**This article will discuss body image and eating disorders. This may be a triggering topic for some readers. Cottons hope that, if you choose to read this, you are feeling safe, supported and comfortable with the issues discussed. If not, that’s ok too! The Butterfly foundation, Beyond Blue and Life Line are great resources for information and support if you need to talk. 


“Body image is the perception that a person has of their physical self and the thoughts and feelings that result from that perception” – The Butterfly Foundation.


Anyone equipped with a smart phone is exposed to information and imagery that at times is not always correct. Assessing what we are seeing critically, and understanding fact from filter is challenging when the knowledge that we already have may not be accurate. Therefore, an untruthful and negative view can result in phenomenon’s like Snapchat Dysmorphia and Orthorexia.

When we talk about body image issues there is a misconception that this is something you might grow out of as an adult. Body image issues, although heavily addressed in the adolescent years, do affect adults and that is completely normal.  So ‘grown-ups’, we’re challenging this misconception and ensuring strategies and resources are accessible for you too.

Dr Gemma Sharp is a research fellow and clinical psychologist. She specialises in the broad area of body image including eating disorders and body dysmorphic disorder. Her initial focus on female genital body image, and the rising requests for cosmetic genital surgery, is a topic that she continues to research. This is an issue we at Cottons know is important and should not be kept in the dark. We had a chat to Gemma about her work and how our readers can start to tackle these subjects.


C: It may seem like the obvious question; how has social media influenced eating disorders?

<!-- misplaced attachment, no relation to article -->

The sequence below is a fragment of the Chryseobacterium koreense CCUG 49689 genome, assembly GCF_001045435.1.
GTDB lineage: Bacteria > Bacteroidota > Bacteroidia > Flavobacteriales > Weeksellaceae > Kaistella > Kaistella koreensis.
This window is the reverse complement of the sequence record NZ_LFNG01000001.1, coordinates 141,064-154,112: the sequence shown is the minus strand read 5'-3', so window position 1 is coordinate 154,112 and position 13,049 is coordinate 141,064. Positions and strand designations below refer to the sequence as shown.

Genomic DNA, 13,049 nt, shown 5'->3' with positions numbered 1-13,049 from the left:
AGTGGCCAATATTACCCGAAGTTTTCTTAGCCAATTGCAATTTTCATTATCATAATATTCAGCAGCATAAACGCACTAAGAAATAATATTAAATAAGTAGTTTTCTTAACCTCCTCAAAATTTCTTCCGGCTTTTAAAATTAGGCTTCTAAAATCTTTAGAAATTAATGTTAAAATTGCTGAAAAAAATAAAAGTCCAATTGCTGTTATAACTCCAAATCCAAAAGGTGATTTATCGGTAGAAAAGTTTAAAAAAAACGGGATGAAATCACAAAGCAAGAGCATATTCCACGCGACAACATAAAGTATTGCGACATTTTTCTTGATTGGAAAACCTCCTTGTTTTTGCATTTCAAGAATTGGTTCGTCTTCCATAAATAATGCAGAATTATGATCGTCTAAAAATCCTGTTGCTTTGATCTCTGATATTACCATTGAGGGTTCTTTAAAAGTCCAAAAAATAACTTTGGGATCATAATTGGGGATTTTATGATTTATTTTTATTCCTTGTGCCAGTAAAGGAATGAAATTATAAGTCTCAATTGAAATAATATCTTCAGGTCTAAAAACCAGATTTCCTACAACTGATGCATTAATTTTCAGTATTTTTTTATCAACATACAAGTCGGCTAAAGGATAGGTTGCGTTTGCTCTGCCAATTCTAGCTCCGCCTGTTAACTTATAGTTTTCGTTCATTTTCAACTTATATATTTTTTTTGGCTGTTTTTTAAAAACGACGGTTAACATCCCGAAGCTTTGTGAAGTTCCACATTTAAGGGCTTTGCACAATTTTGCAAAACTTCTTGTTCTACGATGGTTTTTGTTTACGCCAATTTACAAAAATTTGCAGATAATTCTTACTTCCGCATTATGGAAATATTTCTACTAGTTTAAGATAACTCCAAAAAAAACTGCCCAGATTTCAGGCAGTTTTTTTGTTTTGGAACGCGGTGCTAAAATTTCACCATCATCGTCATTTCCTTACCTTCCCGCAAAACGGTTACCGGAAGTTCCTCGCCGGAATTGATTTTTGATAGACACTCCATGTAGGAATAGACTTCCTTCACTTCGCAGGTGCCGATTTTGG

GS:There is a growing body of research that shows social media has a negative impact on body image and can lead to disordered eating. What I find most concerning and rampant on social media is what we are terming Orthorexia (clean eating). Not eating a meal unless it’s Instagram worthy.
The landscape of eating disorders has somewhat changed to “you must exercise a certain amount every day to have ripped abs and your body is a temple that can only ever have perfectly nutritious food”.


Although social media pages are monitored and taken down for delivering harmful information, there are influences that are telling people what to eat under the guise of “health”. These pages look appealing and healthy and this is what Gemma describes is grey area. GS: “feeling guilt about eating a biscuit because it is considered a ‘bad’ food is a problem area. We need to shift away from categorising food as either ‘good’ or ‘bad’. Food in all its forms is fuel for our bodies – it not inherently bad”


C: But, what on earth is Snapchat Dysmorphia? It seems like such a new concept in the era of social media apps.

GS: “We know that face tune apps that are being used are doing the photo editing that used to be done on celebrity images in magazines. Social media being so pervasive and well used is having an impact on how young people are viewing their body image and it’s one of the top ranked concerns for young people in Australia. What we are seeing in the outcome are things like eating disorders, body dysmorphic disorder and a rise in cosmetic surgeries or procedures in younger people which we weren’t seeing before.”


Dr Sharp began her work specialising in Female genital body image dissatisfaction focusing on one of the highest sought- after cosmetic procedures; Labiaplasty.

A labiaplasty is performed to reduce the size of the inner lips of the vagina. Turning an “outie vagina into an innie vagina” – Dr Gemma Sharp 2018. The labia minora and labia majora are important in protecting the vagina and urethra, provide lubrication and sensation.  Alarmingly, this risky procedure is being requested by people as young as 14 when they are still going through puberty.